By their very nature, entrepreneurs tend to be self-motivated, problem solvers, risk-takers, and out-of-the-box thinkers. However, these same qualities can be beneficial in a more traditional work environment as well. So, how do you embrace an entrepreneurial spirit, even if you aren’t technically an entrepreneur? More so, how do you embody these entrepreneurial attributes in a male-dominated field? Below, we’ve shared skills modeled by some pretty inspiring female leaders – all who possess the entrepreneurial spirit in their own right.
Creativity – As the CEO of PepsiCo, Indra Nooyi is responsible for shifting the company’s mindset towards innovation of new products, as well as making its existing products healthier. While this divergence from the norm has met its fair share of critics, PepsiCo continues to exceed financial expectations. Last year alone, the company yielded nine of the top 50 new food and beverage introductions.
Passion – Sarah Thomas’ passion is what drove this mother of three to pursue a career as the first potential female NFL referee. As Thomas told Bloomberg in early July, “I didn’t set out to break a glass ceiling or a gender barrier. If you’re doing things because you love them, then things have a tendency to just kind of fall into place.” Thomas is projected to be drafted as a full-time NFL referee this year.
Adaptability – When J.P. Morgan’s Private Bank CEO, Mary Callahan Erdoes, was asked to co-lead the organization, she soon found that she had very little in common with her fellow manager. After a few months of simply co-existing, she was encouraged to see their differences in work style as a learning opportunity rather than a hindrance. She quickly found that the ability to adapt to a challenging situation made her a more well-rounded individual – knowledge she was able to put into practice as she took the helm as sole CEO shortly thereafter.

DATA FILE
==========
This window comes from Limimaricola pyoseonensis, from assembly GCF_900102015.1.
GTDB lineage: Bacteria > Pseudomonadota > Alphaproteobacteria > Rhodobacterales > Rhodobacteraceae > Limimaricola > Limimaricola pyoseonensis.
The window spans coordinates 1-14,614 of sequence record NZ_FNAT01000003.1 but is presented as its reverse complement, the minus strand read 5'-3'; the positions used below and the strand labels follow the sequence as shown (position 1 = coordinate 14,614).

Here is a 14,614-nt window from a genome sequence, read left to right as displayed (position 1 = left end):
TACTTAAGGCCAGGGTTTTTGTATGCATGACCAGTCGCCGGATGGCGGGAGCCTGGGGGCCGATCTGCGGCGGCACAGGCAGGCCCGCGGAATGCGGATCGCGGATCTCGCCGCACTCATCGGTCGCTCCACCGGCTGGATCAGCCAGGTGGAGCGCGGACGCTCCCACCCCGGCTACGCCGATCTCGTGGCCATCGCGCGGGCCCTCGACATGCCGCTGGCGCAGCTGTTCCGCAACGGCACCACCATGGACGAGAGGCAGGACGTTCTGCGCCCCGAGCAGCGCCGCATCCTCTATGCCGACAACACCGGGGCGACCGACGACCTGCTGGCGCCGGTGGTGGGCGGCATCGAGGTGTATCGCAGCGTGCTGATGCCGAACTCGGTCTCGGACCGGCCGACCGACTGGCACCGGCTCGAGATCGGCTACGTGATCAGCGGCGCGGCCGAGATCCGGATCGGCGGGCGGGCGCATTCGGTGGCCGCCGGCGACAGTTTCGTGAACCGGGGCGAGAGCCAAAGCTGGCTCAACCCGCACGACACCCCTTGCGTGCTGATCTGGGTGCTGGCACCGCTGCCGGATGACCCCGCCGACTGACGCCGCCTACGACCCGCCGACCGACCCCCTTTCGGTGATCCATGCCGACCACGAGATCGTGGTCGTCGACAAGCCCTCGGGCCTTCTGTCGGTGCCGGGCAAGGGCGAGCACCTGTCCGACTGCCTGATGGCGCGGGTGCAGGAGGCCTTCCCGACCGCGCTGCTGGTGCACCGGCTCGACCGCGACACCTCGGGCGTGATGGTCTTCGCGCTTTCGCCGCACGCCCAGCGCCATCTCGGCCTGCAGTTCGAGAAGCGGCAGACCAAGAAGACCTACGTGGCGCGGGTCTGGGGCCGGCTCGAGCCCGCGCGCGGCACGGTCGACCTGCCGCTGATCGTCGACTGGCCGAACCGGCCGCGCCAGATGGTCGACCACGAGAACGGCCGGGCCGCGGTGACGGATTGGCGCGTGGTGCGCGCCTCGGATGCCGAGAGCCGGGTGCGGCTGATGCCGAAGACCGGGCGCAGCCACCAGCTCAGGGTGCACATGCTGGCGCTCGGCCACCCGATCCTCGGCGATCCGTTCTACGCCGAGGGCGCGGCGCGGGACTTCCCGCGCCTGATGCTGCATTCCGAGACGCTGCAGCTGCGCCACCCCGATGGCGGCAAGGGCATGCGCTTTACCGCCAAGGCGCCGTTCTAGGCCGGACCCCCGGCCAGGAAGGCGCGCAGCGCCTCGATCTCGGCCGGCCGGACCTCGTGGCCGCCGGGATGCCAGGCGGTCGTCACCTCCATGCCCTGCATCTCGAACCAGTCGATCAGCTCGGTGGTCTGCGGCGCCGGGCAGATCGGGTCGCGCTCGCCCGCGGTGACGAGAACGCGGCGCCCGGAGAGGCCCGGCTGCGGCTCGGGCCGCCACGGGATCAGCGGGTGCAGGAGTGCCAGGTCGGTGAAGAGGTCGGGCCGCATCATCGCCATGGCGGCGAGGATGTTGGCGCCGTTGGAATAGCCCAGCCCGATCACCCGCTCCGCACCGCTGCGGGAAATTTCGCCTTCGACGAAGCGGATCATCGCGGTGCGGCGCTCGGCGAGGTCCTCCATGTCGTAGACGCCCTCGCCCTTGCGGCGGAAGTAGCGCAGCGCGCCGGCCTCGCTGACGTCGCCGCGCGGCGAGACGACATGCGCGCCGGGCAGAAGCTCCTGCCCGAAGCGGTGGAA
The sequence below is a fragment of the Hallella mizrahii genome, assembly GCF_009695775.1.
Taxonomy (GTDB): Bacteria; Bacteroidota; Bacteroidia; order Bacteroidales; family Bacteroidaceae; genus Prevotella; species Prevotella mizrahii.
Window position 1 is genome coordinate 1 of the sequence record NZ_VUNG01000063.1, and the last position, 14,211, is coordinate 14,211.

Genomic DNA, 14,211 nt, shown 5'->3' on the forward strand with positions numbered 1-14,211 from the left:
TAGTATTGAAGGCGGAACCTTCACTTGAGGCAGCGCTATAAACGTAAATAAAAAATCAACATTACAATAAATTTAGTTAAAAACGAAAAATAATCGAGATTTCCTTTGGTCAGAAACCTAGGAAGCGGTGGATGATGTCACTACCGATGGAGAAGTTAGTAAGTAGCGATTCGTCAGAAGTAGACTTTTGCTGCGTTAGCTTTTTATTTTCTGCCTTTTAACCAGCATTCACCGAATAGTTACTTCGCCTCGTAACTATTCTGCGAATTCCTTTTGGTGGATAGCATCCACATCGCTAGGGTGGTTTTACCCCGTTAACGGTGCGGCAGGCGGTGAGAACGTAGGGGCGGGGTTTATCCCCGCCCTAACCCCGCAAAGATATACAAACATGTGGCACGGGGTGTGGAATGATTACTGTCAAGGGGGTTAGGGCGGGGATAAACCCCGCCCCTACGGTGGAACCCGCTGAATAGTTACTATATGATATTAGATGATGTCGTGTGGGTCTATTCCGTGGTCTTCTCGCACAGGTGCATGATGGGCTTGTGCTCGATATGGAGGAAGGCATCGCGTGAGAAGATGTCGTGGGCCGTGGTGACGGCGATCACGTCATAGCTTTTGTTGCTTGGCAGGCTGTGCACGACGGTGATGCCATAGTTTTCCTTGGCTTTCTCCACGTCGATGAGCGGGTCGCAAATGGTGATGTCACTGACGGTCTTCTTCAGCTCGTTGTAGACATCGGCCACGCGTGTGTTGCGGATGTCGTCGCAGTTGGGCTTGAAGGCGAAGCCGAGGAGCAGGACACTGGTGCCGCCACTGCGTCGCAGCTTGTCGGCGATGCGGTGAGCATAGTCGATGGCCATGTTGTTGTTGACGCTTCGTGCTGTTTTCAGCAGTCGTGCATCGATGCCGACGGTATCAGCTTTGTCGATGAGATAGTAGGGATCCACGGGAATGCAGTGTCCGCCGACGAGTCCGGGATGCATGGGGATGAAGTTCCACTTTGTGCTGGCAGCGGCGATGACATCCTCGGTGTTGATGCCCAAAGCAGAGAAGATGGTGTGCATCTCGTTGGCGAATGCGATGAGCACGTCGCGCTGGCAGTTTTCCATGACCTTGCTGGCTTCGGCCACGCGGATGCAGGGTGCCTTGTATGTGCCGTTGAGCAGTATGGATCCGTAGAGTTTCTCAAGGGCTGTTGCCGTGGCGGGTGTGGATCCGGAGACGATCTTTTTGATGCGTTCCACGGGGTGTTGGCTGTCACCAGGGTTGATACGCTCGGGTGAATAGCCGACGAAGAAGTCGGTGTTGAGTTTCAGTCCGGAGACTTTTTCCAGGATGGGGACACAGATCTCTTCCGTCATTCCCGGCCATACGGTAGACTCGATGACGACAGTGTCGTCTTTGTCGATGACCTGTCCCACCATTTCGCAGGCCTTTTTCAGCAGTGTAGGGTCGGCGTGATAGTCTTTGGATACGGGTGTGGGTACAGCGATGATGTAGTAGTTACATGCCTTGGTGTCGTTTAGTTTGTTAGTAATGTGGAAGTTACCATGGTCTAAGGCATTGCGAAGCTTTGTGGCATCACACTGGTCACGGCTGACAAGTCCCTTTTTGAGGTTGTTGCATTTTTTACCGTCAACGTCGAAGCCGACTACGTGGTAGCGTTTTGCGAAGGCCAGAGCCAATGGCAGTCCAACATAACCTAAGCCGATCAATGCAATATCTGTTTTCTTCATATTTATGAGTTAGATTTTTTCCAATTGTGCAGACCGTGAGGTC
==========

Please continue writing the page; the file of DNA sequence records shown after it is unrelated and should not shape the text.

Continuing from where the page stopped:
Confidence – Jamila Bayaz’s confidence goes way beyond just self-esteem. Serving as Afghanistan’s first female police chief, she is a symbol of hope for women across her country. Once whipped by the Taliban’s religious police for inadvertently exposing her ankle beneath her burqa, Bayaz’s goal is to open opportunities for other women in Afghanistan. As she told NBC News in January, “This is a chance not just for me, but for the women of Afghanistan.”
While their work environments are vastly different, each of these inspiring women has succeeded in embracing an entrepreneurial spirit. We continue to look to female leaders in male-dominated fields for inspiration and guidance.
How do you model an entrepreneurial spirit in your workplace?